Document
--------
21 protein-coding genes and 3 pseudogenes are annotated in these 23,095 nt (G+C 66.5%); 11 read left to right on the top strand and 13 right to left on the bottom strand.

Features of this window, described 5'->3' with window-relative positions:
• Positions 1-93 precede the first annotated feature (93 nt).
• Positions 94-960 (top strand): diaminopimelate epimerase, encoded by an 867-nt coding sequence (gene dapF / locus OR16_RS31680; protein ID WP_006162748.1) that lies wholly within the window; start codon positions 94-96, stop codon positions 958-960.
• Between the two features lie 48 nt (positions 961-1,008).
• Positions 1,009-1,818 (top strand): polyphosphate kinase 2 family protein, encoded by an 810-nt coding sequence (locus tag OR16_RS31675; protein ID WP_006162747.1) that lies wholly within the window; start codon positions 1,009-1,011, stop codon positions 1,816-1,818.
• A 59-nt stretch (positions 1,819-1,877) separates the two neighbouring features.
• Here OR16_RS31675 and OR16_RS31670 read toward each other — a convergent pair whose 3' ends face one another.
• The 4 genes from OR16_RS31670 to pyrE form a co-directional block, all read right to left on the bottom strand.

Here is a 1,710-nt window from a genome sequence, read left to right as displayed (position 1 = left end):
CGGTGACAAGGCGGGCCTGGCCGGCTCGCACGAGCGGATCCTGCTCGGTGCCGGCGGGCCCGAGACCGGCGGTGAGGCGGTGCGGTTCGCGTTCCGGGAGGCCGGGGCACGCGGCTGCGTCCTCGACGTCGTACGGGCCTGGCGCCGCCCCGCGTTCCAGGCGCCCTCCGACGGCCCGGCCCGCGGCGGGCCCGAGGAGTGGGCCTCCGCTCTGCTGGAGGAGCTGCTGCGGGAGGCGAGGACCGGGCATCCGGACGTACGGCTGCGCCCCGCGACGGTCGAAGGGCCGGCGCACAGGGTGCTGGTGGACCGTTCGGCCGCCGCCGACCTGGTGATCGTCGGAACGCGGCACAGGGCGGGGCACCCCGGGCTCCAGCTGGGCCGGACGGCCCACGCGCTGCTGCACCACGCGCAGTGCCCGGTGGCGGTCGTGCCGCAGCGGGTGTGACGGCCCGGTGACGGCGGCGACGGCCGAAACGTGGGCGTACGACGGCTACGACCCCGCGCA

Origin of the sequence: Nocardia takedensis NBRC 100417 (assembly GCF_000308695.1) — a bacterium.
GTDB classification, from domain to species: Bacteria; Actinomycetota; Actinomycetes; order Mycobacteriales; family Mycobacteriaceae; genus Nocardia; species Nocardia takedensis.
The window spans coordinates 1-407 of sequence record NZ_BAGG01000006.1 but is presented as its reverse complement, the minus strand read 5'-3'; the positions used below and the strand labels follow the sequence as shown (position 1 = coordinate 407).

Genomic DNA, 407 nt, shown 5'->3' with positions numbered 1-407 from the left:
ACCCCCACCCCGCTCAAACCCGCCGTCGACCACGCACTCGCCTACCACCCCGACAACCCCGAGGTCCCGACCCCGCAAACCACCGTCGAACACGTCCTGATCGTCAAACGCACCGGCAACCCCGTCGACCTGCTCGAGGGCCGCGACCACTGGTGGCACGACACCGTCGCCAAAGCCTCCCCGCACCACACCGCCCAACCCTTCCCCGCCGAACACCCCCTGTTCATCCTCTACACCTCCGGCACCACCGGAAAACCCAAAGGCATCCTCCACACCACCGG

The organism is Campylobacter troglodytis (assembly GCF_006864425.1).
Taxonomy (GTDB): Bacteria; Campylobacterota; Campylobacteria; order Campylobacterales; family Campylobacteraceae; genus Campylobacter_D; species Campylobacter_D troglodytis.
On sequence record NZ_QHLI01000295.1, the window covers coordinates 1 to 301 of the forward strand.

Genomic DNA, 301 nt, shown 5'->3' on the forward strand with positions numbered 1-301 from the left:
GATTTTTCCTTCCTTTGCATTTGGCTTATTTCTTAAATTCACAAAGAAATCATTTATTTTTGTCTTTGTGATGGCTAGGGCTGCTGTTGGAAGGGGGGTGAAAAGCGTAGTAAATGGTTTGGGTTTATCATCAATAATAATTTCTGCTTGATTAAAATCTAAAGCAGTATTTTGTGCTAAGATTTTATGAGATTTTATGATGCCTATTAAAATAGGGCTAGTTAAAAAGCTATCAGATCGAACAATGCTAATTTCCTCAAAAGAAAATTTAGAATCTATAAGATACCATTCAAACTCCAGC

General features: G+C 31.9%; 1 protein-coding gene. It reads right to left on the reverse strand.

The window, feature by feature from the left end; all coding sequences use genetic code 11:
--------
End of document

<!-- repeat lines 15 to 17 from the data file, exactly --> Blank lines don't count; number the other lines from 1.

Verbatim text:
Genomic DNA, 407 nt, shown 5'->3' with positions numbered 1-407 from the left:
ACCCCCACCCCGCTCAAACCCGCCGTCGACCACGCACTCGCCTACCACCCCGACAACCCCGAGGTCCCGACCCCGCAAACCACCGTCGAACACGTCCTGATCGTCAAACGCACCGGCAACCCCGTCGACCTGCTCGAGGGCCGCGACCACTGGTGGCACGACACCGTCGCCAAAGCCTCCCCGCACCACACCGCCCAACCCTTCCCCGCCGAACACCCCCTGTTCATCCTCTACACCTCCGGCACCACCGGAAAACCCAAAGGCATCCTCCACACCACCGG

The organism is Campylobacter troglodytis (assembly GCF_006864425.1).